CFTC Chair Massad Examines Market Structure and Risk

CFTC Chair Timothy Massad discussed aspects of the Treasury market that he said are important to include in the conversation about the general oversight of that market.

Chair Massad began by reviewing the findings in a joint staff report by U.S. financial regulators. The findings indicated a high correlation between prices and activity in the Treasury futures and cash markets. In response, Chair Massad suggested that the market fluctuations of October 15, 2014 – when a sudden large price movement in U.S. Treasuries was reversed within minutes – are happening to other products. He reported that the CFTC measured the frequency of “flash events” in Treasury futures and five of the most active contracts. It found that “movements of a magnitude similar to Treasuries on October 15th were not uncommon.”

Discussing the automation of trading, Chair Massad took a position that was largely positive. He acknowledged the tremendous significance of automated trading to the market and noted that, for some products, automated trading “accounts” for almost two-thirds of trading volume. He also reported that “[e]lectronic trading has contributed to a substantial improvement in transparency in the markets.” Before electronic trading, he said, traders often were unable to “maintain tight and deep spreads during volatile conditions. They likely took long coffee breaks.” However, he indicated that the CFTC probably would propose a number of measures to reduce the likelihood of technological glitches or other unfortunate reactions caused by automated trading.

Chair Massad delivered his remarks before the Conference on the Evolving Structure of the U.S. Treasury Markets at the New York Fed.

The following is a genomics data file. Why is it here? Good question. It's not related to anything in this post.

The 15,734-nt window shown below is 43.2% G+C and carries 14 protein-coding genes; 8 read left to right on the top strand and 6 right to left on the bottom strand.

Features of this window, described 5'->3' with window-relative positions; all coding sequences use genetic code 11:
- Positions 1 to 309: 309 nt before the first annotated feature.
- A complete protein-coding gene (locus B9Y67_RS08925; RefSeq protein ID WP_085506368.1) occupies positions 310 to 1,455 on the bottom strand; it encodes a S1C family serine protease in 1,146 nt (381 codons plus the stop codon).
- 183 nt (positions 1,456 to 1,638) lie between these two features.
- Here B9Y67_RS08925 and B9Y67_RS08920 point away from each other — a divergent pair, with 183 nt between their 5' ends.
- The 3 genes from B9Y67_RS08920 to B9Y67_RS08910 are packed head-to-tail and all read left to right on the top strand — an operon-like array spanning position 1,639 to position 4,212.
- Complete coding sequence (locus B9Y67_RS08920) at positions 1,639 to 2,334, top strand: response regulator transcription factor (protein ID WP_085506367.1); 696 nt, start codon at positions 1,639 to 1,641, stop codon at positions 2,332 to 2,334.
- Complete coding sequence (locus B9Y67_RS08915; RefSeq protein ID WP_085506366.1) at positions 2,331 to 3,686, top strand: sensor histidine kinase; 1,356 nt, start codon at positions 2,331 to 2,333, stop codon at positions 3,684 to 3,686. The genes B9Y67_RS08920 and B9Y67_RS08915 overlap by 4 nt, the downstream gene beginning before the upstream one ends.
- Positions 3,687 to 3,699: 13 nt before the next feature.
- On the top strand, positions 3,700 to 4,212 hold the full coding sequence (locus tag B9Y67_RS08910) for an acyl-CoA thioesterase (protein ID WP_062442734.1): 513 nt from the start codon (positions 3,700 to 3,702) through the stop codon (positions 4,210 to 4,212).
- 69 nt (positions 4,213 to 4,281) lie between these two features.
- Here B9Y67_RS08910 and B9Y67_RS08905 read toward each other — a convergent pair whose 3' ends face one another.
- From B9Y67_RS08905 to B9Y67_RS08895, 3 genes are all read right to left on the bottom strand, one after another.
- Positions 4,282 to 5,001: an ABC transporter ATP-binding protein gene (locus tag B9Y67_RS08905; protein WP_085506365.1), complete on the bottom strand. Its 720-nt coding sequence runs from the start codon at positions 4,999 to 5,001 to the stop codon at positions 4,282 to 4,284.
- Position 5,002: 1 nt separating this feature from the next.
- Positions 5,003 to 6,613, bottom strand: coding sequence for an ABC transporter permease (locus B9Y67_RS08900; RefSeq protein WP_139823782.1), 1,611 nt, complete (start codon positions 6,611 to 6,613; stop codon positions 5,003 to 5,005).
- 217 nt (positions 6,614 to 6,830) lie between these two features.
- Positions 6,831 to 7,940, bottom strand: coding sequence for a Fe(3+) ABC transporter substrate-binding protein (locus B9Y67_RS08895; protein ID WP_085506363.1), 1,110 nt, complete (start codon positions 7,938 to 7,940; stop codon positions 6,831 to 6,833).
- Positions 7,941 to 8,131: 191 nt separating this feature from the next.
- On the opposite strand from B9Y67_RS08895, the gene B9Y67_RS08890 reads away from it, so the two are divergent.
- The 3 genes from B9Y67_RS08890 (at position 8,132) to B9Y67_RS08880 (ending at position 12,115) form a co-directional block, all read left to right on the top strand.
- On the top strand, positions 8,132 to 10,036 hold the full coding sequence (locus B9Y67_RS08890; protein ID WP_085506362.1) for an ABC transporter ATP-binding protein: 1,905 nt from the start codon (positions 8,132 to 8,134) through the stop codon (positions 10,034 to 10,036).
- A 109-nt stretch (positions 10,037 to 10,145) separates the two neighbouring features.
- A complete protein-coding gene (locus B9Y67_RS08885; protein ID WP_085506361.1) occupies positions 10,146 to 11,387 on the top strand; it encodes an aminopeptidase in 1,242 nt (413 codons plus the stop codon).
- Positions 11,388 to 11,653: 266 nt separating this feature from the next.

Lofchie Comment: Overall, Chair Massad’s assessment seemed fairly realistic; i.e., that electronic trading is not going away, and that markets sometimes move for reasons that cannot be easily explained. He also advanced what seemed to be limited and reasonable proposals for rule changes that could diminish the likelihood (though nothing could eliminate it) of future flash crashes.

All of that good stuff aside, the CFTC issued a number of press releases several months ago that a singled out a U.K. trader by the name of Sarao (who may have engaged in illegal trading activity) as the likely cause of the flash crash. The CFTC also published an academic study to support this allegation. On its face, the notion that the CFTC could trace the cause of the flash crash to the activities of a single trader acting in a completely routine, if illegal, manner seemed completely absurd. See, e.g., Finance Professor Calls CFTC Allegations That Nav Sarao Caused Flash Crash ”Outrageous” (with Lofchie Comment and Video Selection) (Apr. 24, 2015); CFTC Charges UK Trader Company with Spoofing Scheme That Contributed (Allegedly) to ”Flash Crash” Day in 2010 (with Lofchie Comment) (Apr. 21, 2015); Article Casts Doubt on Significance and Causes of Flash Crash (Apr. 23, 2015).

Chair Massad’s remarks make clear that the CFTC’s claims about Mr. Sarao were not justified. For starters, Chair Massad reported that flash events are relatively routine and in fact occur in many different markets. He also conceded that markets move for a number of different reasons and, sometimes, for no reason at all. In other words, (i) Sarao’s behavior, even if bad, was extremely common, (ii) flash events are likewise quite common in many different types of markets and (iii) it’s often difficult to know why markets move. Given Chair Massad’s contextualization of the crash, the CFTC should apologize to Mr. Sarao for trying to blame the flash crash on him. Even if Mr. Sarao were guilty of the trading violations of which he is accused, it is simply not right for a government agency to tarnish an individual’s name as the CFTC did Mr. Sarao’s.